This time in our structure help we talk about questions tags. Question tags are very short questions that we sometimes include at the end of statements. The purpose of these short questions is to check if something is true or to ask for agreement.
In a positive statement, use a negative tag.
You flew a Cessna last year, didn’t you?
The ’didn’t you’ part is the question tag and here we used a negative tag (with an auxiliary) with a positive statement.
Similarly, in a negative statement, use a positive tag.
He doesn’t have an IFR rating, does he?
The ’does he?’ part is the tag here and is in a positive form after a negative statement.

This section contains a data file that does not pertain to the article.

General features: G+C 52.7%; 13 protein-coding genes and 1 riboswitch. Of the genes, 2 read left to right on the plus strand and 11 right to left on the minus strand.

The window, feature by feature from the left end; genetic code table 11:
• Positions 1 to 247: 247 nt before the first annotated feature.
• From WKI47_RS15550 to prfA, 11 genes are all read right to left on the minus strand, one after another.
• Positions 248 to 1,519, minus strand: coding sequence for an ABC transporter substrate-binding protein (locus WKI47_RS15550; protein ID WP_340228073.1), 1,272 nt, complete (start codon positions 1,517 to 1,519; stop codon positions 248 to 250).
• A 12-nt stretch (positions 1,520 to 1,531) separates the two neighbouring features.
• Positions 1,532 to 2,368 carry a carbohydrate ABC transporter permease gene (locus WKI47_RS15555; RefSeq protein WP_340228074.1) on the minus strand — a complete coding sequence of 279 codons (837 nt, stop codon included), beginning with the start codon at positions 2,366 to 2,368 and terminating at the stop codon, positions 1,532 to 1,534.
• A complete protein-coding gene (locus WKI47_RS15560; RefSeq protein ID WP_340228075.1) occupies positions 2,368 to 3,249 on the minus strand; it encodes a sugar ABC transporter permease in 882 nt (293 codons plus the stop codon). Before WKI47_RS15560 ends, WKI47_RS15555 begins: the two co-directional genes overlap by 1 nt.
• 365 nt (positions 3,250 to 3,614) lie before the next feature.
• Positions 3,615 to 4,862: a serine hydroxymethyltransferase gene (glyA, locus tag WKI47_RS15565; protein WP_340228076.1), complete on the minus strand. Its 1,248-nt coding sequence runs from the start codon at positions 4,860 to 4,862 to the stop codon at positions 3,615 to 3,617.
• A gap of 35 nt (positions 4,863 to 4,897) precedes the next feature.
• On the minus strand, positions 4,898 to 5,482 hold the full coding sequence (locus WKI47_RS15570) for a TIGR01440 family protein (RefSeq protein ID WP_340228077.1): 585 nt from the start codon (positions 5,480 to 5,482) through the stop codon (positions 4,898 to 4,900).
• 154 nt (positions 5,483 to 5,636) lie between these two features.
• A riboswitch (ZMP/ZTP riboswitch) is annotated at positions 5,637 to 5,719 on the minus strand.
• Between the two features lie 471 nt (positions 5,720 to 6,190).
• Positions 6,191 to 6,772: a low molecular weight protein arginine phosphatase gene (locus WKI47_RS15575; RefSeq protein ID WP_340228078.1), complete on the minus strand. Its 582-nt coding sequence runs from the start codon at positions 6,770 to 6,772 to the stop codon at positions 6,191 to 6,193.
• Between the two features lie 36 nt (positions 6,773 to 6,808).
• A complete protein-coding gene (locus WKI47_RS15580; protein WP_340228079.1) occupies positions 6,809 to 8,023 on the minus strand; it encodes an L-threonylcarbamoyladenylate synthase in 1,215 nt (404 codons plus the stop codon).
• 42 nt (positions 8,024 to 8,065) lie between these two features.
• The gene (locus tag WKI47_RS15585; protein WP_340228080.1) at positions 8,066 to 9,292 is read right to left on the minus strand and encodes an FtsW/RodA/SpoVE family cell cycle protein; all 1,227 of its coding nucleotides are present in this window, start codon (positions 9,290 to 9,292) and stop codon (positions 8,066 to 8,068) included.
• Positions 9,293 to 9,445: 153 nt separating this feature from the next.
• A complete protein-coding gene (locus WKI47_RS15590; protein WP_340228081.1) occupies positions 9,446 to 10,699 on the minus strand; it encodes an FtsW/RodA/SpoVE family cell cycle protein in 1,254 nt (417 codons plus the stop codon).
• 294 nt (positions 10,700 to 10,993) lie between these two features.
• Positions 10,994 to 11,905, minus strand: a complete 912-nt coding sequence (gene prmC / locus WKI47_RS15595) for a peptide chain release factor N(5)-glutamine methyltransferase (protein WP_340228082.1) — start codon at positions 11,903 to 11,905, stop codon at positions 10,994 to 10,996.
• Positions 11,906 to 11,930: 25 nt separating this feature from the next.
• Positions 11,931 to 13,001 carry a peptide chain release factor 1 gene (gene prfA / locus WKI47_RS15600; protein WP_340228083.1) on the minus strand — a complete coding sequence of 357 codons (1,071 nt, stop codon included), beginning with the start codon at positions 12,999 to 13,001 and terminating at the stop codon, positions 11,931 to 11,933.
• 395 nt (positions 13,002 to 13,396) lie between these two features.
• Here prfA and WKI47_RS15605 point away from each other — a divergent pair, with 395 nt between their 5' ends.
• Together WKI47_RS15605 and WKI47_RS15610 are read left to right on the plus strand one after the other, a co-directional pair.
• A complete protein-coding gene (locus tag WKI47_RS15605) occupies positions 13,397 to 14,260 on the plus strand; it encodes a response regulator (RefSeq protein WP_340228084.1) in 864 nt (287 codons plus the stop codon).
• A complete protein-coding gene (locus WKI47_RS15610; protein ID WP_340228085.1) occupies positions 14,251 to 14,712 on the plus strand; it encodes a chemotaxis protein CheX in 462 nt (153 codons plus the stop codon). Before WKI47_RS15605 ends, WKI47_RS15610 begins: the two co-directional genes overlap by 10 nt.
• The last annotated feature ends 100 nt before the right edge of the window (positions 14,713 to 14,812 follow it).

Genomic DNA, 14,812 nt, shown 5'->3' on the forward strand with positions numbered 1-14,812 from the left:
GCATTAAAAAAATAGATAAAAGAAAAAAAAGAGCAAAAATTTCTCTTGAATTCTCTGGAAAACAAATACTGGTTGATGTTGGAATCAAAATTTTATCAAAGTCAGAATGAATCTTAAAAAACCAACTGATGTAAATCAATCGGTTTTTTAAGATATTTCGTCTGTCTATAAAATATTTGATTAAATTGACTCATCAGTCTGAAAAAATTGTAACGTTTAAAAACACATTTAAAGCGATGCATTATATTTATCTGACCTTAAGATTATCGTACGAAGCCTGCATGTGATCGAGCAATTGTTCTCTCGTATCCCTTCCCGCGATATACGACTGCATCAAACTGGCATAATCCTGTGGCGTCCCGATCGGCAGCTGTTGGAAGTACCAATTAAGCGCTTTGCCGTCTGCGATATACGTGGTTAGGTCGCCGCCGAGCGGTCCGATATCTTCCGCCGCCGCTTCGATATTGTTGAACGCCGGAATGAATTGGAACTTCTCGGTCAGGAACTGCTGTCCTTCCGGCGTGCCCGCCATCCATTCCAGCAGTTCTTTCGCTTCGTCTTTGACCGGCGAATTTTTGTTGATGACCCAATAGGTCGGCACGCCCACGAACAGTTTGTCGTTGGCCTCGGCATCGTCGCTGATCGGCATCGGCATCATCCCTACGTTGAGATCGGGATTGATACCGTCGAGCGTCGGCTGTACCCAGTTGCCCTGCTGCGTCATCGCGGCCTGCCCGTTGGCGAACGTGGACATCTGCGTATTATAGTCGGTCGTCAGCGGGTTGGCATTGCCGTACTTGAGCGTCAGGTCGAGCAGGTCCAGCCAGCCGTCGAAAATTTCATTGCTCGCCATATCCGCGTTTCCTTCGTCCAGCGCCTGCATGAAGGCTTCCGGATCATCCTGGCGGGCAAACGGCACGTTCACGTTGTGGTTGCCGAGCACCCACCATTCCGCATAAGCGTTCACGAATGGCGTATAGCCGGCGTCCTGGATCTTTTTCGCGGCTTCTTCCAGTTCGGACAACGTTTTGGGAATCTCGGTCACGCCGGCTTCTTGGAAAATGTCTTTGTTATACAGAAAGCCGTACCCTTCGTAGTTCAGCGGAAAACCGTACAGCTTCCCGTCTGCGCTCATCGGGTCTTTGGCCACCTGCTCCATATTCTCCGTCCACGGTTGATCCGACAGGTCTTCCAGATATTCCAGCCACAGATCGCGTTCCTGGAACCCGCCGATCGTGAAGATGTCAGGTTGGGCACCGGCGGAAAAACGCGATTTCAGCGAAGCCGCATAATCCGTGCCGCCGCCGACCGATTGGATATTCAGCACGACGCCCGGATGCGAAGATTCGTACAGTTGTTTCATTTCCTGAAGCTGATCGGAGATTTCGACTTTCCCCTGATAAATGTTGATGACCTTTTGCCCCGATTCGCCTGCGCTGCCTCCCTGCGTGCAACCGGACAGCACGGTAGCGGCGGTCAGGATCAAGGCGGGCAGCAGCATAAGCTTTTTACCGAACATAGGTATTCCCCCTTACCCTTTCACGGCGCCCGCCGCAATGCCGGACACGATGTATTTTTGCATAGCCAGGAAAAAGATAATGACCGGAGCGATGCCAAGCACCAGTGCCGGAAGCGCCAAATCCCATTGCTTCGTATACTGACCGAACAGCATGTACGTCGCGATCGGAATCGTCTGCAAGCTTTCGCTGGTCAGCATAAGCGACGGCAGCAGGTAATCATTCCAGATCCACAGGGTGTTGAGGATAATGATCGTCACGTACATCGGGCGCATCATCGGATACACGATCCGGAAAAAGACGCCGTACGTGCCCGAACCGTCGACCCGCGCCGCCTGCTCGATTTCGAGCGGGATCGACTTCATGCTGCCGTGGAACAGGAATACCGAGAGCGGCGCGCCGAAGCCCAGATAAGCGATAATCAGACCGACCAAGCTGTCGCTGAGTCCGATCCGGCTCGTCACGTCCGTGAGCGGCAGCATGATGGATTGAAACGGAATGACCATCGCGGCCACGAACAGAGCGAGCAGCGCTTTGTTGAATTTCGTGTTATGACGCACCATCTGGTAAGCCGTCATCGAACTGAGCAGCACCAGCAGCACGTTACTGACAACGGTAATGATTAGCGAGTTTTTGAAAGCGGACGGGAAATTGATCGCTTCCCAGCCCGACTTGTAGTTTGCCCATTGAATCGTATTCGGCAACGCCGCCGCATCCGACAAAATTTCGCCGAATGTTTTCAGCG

If your main sentence already has an auxiliary verb you repeat the same auxiliary in the question tag.
He can fly gliders, can’t he?
In sentences using ’negative’ words, we use positive tags. Examples of ‘negative’ words are; never, nobody, no, etc…
At the beginning we said that we use question tags to check if something is true or to ask for agreement. If you really want to know if something is true, use a rising intonation with the question tag. Listen to the following audio with a rising intonation (the voice goes up) indicating that it is a real question.
You work here, don’t you?
If you are asking for agreement, use a falling intonation with the question tag. Listen to the following audio with a falling intonation (the voice goes down) indicating that the person is sure of the answer and is just asking for agreement.
They pay their pilots really well, don’t they?
Have a great day!